South Carolina Environmental Law Project

Lawyers for the Wild Side of South Carolina

Big Win on Captain Sams Spit. Third Time's the Charm?
Posted: April 18, 2018

On April 18, the S.C. Supreme Court dealt a striking blow to the Kiawah developers by reversing the Administrative Law Judge's authorization of the 2,513 foot long bulkhead along the banks of the Kiawah River at Captain Sams Spit! Kiawah Development Partners wanted this vertical wall and an associated revetment in order to facilitate the development of this fragile and dynamic 150-acre barrier island habitat.

The Supreme Court unanimously ruled that the ALJ's authorization of the bulkhead structure was erroneous and contrary to all of the evidence indicating that the structure would fail and would eliminate the existing public trust shoreline and its uses. The Court affirmed the authorization of the 270 feet of bulkhead and revetment only in front of the parking lot at Beachwalker Park. As for what happens next, it is possible that KDP could petition the Court for rehearing, but such rehearing is entirely discretionary and we believe unlikely given the strong language of the Opinion that you can download below.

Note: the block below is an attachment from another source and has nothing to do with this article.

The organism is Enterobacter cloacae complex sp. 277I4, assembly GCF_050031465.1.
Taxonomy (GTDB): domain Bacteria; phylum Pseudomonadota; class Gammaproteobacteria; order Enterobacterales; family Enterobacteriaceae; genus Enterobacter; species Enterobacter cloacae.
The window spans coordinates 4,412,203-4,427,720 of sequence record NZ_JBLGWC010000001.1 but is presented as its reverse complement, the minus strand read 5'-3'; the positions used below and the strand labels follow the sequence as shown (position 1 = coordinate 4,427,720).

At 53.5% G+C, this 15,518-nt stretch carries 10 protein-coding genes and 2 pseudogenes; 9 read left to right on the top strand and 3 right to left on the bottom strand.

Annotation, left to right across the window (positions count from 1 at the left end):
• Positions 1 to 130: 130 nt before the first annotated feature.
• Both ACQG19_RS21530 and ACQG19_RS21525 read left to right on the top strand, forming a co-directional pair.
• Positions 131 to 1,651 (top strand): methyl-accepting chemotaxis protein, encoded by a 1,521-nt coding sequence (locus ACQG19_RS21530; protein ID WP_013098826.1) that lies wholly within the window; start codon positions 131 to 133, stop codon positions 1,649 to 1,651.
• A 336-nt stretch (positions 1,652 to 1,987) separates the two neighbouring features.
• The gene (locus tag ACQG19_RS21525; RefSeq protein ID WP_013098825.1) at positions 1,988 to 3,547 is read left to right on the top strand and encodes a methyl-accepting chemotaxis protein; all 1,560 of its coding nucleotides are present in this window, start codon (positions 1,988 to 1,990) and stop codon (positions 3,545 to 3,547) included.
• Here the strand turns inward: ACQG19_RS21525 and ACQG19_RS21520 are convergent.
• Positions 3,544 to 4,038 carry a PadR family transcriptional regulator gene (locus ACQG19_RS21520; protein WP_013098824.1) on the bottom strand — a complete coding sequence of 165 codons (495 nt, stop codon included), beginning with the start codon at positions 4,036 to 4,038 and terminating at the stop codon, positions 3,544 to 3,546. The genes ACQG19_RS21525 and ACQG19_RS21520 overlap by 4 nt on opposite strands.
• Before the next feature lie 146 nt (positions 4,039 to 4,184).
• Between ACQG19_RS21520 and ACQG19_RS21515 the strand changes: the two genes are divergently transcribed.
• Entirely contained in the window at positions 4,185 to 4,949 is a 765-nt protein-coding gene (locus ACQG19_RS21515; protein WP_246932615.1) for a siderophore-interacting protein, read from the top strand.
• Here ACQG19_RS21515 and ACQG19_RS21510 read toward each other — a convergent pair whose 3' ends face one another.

In his concurring opinion, Justice Few wrote: "the majority states "the ALC erred by approving the construction of 2,513 feet of vertical bulkhead, without a revetment, because this structure is not supported by substantial evidence." However, it is not the structure that is unsupported by the evidence. The structure, if it is ever built, will be supported by sand. In the legal analysis, it is the ALC's finding—2,513 feet of bulkhead without a revetment satisfies the public benefit requirement of subsection 48-39-30(D)—that is not supported by substantial evidence."

More likely, KDP will double down on their permits for the steel sheet pile wall, road, water and sewer lines and other infrastructure in connection with the development. Judge Anderson held a 7-day trial in that case in August, and we are awaiting his ruling on this newer round of permits. While the Supreme Court's ruling undoubtedly set very valuable precedent applicable to this case, different legal standards apply to each, leaving the pending permits decidedly undecided.

Download available Supreme Court 4.18.18